By Chris Shapiro
September 2019

The world knew a rock star.  I knew a man who dearly loved his family.  The world knew the singer of “Two Tickets to Paradise.”  I knew a friend.  The world knew an early MTV and later reality TV star.  I knew a man who was devoted to his fans.

The world may remember Eddie Money for his score of Top-40 pop hits, platinum albums and musical successes.  I choose to remember the man I knew, the man who was Money.

Eddie’s music has been a part of my life from early adolescence ever since my mother brought home Eddie Money Super Hits.  I fell in love with his bluesy, rock sound.  His pop style lyrics and deep rooted rock core was a perfect blend of music to grow up on.  Fast forward several years and as college student, my dorm constantly echoed with the songs of Eddie and it was during my college years that I first met him.

It was summer.  I was working in local grocery store and scheduled to mop and wax the floors one night, the same night Eddie had a show in Youngstown, Ohio.  To the disappointment of my manager, I gave up the overtime hours, called off and drove out to see the show.

I met Eddie that night through a VIP backstage ticket.  It was nothing more than a handshake and friendly greeting.  Yet, it introduced me to my rock and roll idol.  As I look back, it was a plot point in our friendship timeline.

About ten months later Eddie had another show in Pittsburgh, my hometown.  Being a journalism major, I ventured to ask for an interview with Eddie.  My request was granted.  From there, our friendship took off and every time he came to the Tri-State area for I show, I was there.  My college professors nicknamed me “Cameron Crowe” and I nicknamed Eddie “the Godfather.”


At first, it was about interviews and reviews of the shows.  But as I got to know him, the interviews stopped and the conversation between two friends began.

I remember him telling me when he toured with the Rolling Stones that, to him, they were a bunch of normal guys when they were off stage.  That always stuck with me through the years because Eddie himself was such a normal guy.  He loved to talk about sports, and tell jokes, “stop by the t-shirt counter and take a picture with me.  I just washed my hair… on Tuesday!”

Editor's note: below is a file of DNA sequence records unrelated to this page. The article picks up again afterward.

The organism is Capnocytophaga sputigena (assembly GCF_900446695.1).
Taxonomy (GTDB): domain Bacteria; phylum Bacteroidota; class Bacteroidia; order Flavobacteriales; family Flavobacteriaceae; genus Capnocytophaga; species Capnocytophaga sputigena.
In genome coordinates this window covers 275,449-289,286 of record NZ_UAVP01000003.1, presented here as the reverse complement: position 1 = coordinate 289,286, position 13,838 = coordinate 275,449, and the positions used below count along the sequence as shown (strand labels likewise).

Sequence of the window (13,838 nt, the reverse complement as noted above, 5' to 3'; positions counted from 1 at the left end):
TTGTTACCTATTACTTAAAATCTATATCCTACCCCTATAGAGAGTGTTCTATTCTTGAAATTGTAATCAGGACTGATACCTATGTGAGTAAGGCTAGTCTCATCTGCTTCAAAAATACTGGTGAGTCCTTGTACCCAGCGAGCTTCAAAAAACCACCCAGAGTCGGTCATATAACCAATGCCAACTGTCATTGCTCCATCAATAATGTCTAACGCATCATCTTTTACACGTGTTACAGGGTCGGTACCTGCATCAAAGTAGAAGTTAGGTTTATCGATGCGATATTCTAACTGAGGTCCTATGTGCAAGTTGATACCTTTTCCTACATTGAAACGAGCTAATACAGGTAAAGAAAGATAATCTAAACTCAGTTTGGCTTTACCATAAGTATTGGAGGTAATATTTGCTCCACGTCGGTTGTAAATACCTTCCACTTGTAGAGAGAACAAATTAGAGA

He loved his wife and kids.  One time, Eddie was doing back to back shows at Tangiers in Akron, Ohio.  I was in the dressing room with Eddie and his band after the first show and Eddie invited me to eat dinner with them.  Eddie goes on his phone and is showing me pictures of Laurie, his wife, and his kids.  In between spoon full bites of Tiramisu, he spoke about how lucky he was to marry his, “beautiful southern belle” and have the family he did.

Another time, it was his one son’s birthday and while on stage, after the encore, he called his son and wished him happy birthday with the audience.

I would always text him on the major holidays and I always got a response.  “Gobble, gobble, Happy Turkey Day – E$,” His reply read once followed with a picture of his family.

That’s what Money was about, family, friends and fans.

After I graduated from college and started working, Eddie and I kept in touch.  I would share my scripts and various writings with him to which he encouraged me to keep with my writing, always telling me that I had a gift.  In fact, I learned how to write from Eddie.  With him allowing me to interview and review him, I took my craft to the next level.  I even analyzed his songwriting to better understand the art of creation.

Rock Legend Eddie Money

Eddie Money and writer Chris Shapiro before Money’s concert at the House of Blues in Cleveland, Ohio.

All artist are the same.  It’s only our canvas that changes.

A few years back, I tried moving to Texas.  I was going to try selling Cadillac”s.  Don’t ask me why I thought Texas or Cadillac, it just seemed like a good idea to try.  I ended up selling Lexus in Pittsburgh.  Missed the mark a bit.  But I shared with Eddie my plan.  He thought it was great.

The morning of my departure, I’m sitting at the airport terminal waiting for my flight and I get a text from Eddie.  He was excited for my decision and wished me good luck on my adventure.  I took it to heart.  Eddie was the only person to text me good luck.

Eddie was more family to me than my own.  Every time we talked, he wanted to make sure I was doing well.  How many dates had I been on, how many girlfriends did I have, did I have a good month in car sales?  He even asked to make sure my finances were okay. “You got enough money in the bank? You doing okay? You need anything?” Eddie would ask.  My own family doesn’t even call or write and here’s Eddie making sure I have enough money to pay rent.

Eddie Money

Rock legend Eddie Money

I never asked Eddie for tickets to his show but true to his song he always had two tickets waiting for me at will call.  It was a constant in my life.  I knew that I could text Eddie telling him I was coming to a show and there would be tickets waiting for me.  New York to L.A., Eddie had me covered.  I had a friend who would be there for me no matter my life status or where I found myself.  It may seem small but knowing Eddie considered me a friend helped me through my failures.

“This is my friend Chris,” Eddie once told a group of about thirty VIP ticket holders and security guards before a show, “Nobody kick him out.”

Another time I went to see Eddie at Meadows Casino.  Security is strictest at the casino gigs.  Eddie’s tour manager came up to the gate to let me backstage but the cop refused to let me in.